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MGM sues Las Vegas shooting victims to avoid being sued back

MGM Resorts, owner of the Mandala Bay hotel from which the perpetrator of the Las Vegas massacre shot in October 2017, caused a scandal in the United States by filing a complaint against the victims of the shooting.

Stephen Paddock had entrenched himself with an arsenal in a room in Mandala Bay, before opening fire on the audience at an open-air concert. He killed 58 people and injured 800 others.

As a result of this event, some 2,500 people, including survivors of the shooting and families of victims, have sued or say they want to sue MGM Resorts for neglect.

On Friday, July 13, the hotel group responded by filing a complaint in Nevada and a federal court in Los Angeles. Relying on a federal law (the Safety Act), he claimed that he could not be held legally responsible for the attack since the organizer of the Live Nation concert had entrusted the security of the event to CSC, a company certified by the Department of Homeland Security (DHS).

The Safety Act, which was enacted after the September 11, 2001 attacks, states that the federal government is ultimately responsible if mass attacks involve organizations that have hired DHS-certified security companies. Wishing to be judged under the Safety Act, MGM Resorts stated that it was not seeking money with this procedure.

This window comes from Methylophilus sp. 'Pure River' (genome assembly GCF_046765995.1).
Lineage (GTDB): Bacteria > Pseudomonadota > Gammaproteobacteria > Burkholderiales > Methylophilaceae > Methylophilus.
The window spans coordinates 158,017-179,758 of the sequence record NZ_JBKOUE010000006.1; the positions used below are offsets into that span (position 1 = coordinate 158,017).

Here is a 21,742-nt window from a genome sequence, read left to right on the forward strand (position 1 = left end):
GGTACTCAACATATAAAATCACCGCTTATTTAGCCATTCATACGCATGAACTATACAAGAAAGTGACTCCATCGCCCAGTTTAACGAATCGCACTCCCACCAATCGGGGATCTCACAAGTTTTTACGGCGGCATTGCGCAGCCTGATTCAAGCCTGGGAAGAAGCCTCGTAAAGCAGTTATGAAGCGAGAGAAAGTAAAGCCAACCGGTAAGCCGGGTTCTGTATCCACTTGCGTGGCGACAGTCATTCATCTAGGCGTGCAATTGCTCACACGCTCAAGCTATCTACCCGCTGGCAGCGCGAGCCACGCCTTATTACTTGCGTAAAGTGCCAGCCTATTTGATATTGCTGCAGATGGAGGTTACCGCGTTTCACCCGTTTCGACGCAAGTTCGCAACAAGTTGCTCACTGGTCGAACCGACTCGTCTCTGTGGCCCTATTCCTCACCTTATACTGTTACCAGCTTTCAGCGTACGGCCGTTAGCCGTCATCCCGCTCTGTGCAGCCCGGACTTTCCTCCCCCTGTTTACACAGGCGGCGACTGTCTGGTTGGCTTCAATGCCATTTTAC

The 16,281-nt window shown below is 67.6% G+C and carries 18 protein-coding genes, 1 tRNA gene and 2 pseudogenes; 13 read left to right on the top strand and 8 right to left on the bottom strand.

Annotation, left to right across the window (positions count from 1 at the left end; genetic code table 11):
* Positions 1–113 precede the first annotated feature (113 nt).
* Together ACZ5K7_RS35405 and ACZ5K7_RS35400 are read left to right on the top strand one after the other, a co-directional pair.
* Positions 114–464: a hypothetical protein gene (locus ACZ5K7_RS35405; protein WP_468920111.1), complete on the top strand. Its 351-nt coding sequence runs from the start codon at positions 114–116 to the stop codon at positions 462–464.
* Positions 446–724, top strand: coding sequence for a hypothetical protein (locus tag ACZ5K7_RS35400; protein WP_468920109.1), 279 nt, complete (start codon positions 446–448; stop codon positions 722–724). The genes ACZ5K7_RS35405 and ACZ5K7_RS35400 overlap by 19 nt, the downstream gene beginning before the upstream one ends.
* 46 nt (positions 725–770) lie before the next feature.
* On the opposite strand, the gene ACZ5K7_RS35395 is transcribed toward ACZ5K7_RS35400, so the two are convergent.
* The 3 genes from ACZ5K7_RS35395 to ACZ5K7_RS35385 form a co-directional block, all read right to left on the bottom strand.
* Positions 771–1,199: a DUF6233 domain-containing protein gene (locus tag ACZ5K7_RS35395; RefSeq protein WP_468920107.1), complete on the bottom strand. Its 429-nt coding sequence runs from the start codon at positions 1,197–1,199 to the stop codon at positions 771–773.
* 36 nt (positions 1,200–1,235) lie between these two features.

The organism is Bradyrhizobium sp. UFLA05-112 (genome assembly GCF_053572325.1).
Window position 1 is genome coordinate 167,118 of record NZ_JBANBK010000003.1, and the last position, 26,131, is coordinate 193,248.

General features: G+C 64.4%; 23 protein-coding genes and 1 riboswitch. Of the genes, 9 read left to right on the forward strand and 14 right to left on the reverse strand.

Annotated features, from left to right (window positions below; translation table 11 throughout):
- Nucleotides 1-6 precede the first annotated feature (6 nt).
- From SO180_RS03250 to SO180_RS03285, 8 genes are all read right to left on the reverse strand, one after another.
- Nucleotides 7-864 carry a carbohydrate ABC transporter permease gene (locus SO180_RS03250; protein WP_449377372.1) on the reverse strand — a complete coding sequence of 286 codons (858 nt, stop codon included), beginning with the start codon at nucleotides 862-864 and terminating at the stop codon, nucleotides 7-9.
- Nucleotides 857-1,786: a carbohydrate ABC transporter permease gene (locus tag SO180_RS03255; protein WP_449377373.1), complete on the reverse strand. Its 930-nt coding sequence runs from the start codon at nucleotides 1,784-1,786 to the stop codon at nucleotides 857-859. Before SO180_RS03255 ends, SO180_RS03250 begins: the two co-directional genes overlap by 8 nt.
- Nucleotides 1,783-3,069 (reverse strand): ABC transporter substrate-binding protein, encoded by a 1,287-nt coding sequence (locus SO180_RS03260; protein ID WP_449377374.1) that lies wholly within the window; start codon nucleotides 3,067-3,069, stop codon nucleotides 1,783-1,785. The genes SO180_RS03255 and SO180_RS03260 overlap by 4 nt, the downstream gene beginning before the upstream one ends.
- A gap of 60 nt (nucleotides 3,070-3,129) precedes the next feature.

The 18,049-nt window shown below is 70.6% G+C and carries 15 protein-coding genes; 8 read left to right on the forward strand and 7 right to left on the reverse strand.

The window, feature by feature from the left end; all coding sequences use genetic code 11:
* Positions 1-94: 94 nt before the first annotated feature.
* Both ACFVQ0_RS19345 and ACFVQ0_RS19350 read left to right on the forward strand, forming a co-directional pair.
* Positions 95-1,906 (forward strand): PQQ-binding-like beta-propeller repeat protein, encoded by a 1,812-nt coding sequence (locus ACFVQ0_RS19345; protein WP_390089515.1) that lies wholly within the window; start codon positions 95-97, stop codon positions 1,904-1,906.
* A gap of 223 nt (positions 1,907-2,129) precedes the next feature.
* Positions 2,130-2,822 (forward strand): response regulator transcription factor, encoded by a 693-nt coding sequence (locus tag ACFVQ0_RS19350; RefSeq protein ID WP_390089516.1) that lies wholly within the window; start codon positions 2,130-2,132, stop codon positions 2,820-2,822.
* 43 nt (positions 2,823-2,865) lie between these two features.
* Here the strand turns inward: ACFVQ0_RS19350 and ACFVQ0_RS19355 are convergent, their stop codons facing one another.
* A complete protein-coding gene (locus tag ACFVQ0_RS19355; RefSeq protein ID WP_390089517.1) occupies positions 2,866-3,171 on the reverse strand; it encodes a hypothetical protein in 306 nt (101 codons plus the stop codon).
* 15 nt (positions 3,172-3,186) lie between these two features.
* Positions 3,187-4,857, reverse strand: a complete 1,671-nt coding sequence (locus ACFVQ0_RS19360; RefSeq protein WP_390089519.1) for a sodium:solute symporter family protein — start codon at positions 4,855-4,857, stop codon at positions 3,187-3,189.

However, this has caused a scandal in the United States.

The Firearms Victim Support Association, Route 91 Strong, said it was "deeply saddened," pointing out that many traumatized victims were still "on the verge of suicide", many having lost "their jobs, their homes."

Lawyer Robert Eglet, who represents one of the victims, said it was "the most scandalous thing seen in thirty years of career," and argued that "CSC did not provide security at Mandalay Bay" during and before the shooting, and that MGM can therefore legitimately be prosecuted.

In this context, it is necessary to recall that "in matters of French properties or foreign properties subject to French law, the owner of the hotel chain is criminally liable if he did not do what was necessary at the security level," said Thibault de Montbrial, a lawyer specializing in security issues at the last Global Lodging Forum.

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